Kerberos and OpenSSH - Was:Kerberos password auth/expiry kbdint patch

Booker Bense bbense at SLAC.Stanford.EDU
Fri May 16 07:42:06 EST 2003

On Thu, 15 May 2003, James F.Hranicky wrote:

> On Thu, 15 May 2003 10:44:33 -0700 (PDT)
> Booker Bense <bbense at SLAC.Stanford.EDU> wrote:
> > - No one is arguing that the krb5 API is should be used.
> > THAT'S WHY THE GSSAPI standard was created, if you listen to
> > anybody involved in the kerberos world they will tell you that
> > applications should be using GSSAPI not the krb5 API's. We
> > already know they are broken, that's why we're telling you
> > not to use them.
> Do you have any links on the superiority of GSSAPI over native Krb5? A
> half-hearted google search didn't turn up anything obvious (to me :->).

- Superiority is probably the wrong word to use. GSSAPI was
designed by committee after all. GSSAPI's main advantages are

1. It's an industry standard with several competing
   implementations. It's used successfully in many
   protocols (i.e. anything that uses SASL...).

2. It's designed to be forward compatible with new security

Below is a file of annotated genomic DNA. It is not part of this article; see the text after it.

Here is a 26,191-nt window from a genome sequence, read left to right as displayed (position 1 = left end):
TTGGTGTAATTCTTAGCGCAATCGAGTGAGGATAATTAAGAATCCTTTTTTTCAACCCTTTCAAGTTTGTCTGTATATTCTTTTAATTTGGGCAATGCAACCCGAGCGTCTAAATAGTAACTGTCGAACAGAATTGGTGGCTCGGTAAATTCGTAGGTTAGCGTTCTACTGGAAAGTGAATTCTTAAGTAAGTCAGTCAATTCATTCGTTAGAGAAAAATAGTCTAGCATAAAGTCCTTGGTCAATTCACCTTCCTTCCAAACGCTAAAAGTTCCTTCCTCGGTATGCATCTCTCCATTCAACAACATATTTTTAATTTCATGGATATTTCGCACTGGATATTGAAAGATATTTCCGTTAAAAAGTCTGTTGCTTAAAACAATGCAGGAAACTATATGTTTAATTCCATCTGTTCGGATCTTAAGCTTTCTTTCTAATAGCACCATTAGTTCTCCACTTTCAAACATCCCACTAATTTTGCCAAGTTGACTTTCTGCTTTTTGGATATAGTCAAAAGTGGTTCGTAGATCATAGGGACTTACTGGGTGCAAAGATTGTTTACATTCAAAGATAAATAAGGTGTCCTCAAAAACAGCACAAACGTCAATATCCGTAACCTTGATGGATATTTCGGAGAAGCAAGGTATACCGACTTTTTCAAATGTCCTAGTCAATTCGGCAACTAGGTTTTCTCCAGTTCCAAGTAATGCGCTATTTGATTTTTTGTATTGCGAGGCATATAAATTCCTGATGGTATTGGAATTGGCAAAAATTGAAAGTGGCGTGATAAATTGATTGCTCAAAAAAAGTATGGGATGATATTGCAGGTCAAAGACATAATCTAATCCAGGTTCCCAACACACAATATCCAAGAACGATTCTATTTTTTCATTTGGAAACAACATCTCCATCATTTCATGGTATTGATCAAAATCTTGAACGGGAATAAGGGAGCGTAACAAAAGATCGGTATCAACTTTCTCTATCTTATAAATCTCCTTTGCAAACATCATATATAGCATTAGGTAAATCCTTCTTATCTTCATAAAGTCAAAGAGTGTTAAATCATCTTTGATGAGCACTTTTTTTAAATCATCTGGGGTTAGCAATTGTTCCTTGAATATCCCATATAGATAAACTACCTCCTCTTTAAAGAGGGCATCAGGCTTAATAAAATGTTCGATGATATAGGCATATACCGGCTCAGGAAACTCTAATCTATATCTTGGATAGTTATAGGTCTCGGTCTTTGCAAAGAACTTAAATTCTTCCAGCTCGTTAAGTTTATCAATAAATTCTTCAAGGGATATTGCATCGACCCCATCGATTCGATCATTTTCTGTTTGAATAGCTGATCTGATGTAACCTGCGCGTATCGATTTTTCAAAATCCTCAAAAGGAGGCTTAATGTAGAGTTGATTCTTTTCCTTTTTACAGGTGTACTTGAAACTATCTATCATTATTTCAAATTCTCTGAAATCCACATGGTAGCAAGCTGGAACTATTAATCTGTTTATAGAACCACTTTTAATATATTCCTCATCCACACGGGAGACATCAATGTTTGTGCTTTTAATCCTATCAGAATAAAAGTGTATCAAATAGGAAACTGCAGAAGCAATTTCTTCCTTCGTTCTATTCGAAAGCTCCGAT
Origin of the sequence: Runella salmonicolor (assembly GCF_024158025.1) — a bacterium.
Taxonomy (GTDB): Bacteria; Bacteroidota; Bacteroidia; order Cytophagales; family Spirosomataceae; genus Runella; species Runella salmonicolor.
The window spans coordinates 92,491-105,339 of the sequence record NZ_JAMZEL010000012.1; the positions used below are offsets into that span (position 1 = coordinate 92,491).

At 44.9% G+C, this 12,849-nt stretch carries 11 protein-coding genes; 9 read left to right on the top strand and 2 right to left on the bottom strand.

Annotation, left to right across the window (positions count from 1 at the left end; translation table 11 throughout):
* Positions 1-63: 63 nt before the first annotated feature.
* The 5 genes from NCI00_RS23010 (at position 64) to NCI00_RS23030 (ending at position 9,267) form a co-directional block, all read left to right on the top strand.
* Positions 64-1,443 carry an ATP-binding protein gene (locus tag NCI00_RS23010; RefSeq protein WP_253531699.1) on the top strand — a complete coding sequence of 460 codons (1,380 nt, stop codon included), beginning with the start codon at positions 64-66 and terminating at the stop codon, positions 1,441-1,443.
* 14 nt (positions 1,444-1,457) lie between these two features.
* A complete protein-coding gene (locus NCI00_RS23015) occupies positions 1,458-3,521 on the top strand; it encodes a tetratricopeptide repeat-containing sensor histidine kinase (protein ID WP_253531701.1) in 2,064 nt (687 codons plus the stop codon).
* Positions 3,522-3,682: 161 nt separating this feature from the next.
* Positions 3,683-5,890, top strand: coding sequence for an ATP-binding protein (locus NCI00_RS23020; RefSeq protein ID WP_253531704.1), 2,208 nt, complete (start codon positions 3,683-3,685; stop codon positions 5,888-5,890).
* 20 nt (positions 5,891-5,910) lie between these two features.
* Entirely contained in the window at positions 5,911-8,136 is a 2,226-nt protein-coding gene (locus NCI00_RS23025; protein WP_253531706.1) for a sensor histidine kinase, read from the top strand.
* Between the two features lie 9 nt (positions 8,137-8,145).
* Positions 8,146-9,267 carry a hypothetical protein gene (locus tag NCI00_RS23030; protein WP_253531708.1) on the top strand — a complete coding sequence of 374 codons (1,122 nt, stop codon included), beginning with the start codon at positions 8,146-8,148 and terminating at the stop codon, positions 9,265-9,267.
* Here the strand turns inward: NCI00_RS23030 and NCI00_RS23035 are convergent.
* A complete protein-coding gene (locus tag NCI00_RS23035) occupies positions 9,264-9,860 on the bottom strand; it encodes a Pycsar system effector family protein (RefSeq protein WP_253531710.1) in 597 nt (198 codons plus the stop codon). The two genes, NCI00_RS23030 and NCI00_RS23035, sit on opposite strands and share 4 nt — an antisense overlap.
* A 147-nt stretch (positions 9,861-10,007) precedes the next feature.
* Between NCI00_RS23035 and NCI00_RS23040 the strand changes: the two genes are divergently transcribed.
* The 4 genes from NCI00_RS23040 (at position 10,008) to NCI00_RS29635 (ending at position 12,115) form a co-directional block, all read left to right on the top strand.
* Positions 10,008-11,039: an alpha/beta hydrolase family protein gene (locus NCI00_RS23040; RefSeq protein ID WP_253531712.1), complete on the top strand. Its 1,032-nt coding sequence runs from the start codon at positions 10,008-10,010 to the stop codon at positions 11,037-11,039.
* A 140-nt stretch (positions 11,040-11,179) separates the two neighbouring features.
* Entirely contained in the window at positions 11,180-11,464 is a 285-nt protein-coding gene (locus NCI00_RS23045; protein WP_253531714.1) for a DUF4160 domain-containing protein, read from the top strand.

protocols. If used correctly, you only have to write the
   application once.

3. If you write GSSAPI code there is some chance it will be
   supportable on W2K's native SSPI API. Straight krb5 code
   will always require a 3rd party library on W2K.

- There are some drawbacks to GSSAPI as well. It doesn't handle
  getting initial credentials, it's complex and there's no
  structure for negotiating authentication methods.

- The problem with the krb5 API is actually that it's
under-engineered and there is not the appropriate level of
API for dealing with 3rd party protocols. The krb5sendauth
and krb5recvauth pretty much do the right thing, but do
require that you pass in a raw socket. The 'raw' krb5_mk_req,
krb5_rd_req calls don't fully implement the protocol, there's
a bunch of non-obvious stuff you need to hand code to do the
mutual authentication.

The "right" thing to do would be to abstract out the I/O layer
and just let the security layer get on with it's business.
This is pretty much what GSSAPI does.

- Booker C. Bense

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